To best enjoy this post, please be sure to first read A Family History of the Smiths & Alexanders.

As Tiffany mentioned in her introductory post, during the next few months, we will be dissecting important issues presented in our fact pattern involving the Smith and Alexander families.

The opening paragraph of the fact pattern introduces the Smith family. Unfortunately, Jocelyn Smith tragically died, leaving a surviving spouse and two minor children with no estate plan in place (she died “intestate”). Jocelyn died in 1995, so the distribution of her intestate estate would have been governed by an older set of laws that are no longer applicable in Massachusetts. To keep you updated and informed on current law, this blog will analyze Jocelyn’s estate issues as if she had died post-2011, after the Massachusetts Uniform Probate Code (“MUPC”) went into effect, overhauling our probate statutes, including intestacy laws.

Jocelyn died with a gross estate of approximately $5,000,000 consisting of assets titled in her name individually and some smaller accounts held jointly with Johnny.

On Jocelyn’s death, assets held jointly with Johnny would automatically pass to Johnny as the surviving joint owner. Assets titled in Jocelyn’s name individually with no transfer on death (“TOD”) designation would become part of Jocelyn’s probate estate. To gain access to the probate assets, a Personal Representative would need to be appointed by the Probate Court.

M.G.L. ch. 190B, § 3-203 dictates who has priority for appointment as Personal Representative.  In this case, Johnny, as Jocelyn’s surviving spouse, would have priority. Thus, Johnny would need to petition the Probate Court (with the assistance of counsel) for appointment as Personal Representative. Once appointed, Johnny would be able to contact the institutions managing Jocelyn’s individually-held assets and transfer them to an account titled in the name of Jocelyn’s estate.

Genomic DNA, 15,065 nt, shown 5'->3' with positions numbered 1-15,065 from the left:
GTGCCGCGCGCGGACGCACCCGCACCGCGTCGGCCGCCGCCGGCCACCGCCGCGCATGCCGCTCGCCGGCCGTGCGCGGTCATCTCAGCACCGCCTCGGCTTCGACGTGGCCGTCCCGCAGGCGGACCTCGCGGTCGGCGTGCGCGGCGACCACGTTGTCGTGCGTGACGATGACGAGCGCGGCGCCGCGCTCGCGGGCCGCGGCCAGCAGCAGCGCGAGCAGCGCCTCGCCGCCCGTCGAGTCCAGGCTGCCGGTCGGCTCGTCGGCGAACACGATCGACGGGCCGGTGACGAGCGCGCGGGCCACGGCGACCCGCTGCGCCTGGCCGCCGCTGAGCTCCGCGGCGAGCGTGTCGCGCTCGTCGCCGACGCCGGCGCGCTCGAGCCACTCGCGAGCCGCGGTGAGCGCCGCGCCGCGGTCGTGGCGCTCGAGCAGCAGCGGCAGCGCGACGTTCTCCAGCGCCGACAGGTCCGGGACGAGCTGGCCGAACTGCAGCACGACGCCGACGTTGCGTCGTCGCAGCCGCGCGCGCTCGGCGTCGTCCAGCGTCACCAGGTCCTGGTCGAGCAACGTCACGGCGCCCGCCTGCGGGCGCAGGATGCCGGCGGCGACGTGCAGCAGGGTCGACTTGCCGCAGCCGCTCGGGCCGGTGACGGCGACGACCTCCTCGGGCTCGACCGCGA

Because Jocelyn died without a will, once Johnny as Personal Representative gained control of Jocelyn’s assets, he would be required to administer the assets in accordance with the MUPC’s intestacy laws. In particular, M.G.L. ch. 190B, § 2-201 provides that when an individual dies without a will, a surviving spouse will receive the deceased spouse’s entire intestate estate if: (i) no descendant or parent of the decedent survives the decedent, or (ii) all of the decedent’s surviving descendants are also descendants of the surviving spouse and there is no other descendant of the surviving spouse who survives the decedent.

In the case of the Smith family, if Johnny did not have his daughter, Stevie, Johnny would inherit all of Jocelyn’s probate estate. Based on the timing of the fact pattern, Johnny was unaware of Stevie’s existence at the time of Jocelyn’s death. Thus, Johnny likely inherited all of Jocelyn’s individually-held assets. Technically speaking, however, given that Johnny did have a child with a woman other than Jocelyn, the Code provides that Johnny would be entitled to $100,000 plus one-half of the balance of an intestate estate. The remainder of Jocelyn’s intestate estate would pass equally to Randall and Twyla (or their guardian, Johnny, if they were minors, to be held for their benefit).

A proper estate plan would have provided Jocelyn with an opportunity to direct the disposition of her assets at death, and to minimize estate tax consequences through the use of trust planning. Jocelyn would also have protected her children, Randall and Twyla, from potential claims or diminutions in their own inheritance due to Stevie’s later arrival and the blending of their family with the Alexanders.

Ultimately, Jocelyn’s untimely death is a reminder of the importance of engaging experienced legal counsel to prepare an estate plan that reflects your wishes.



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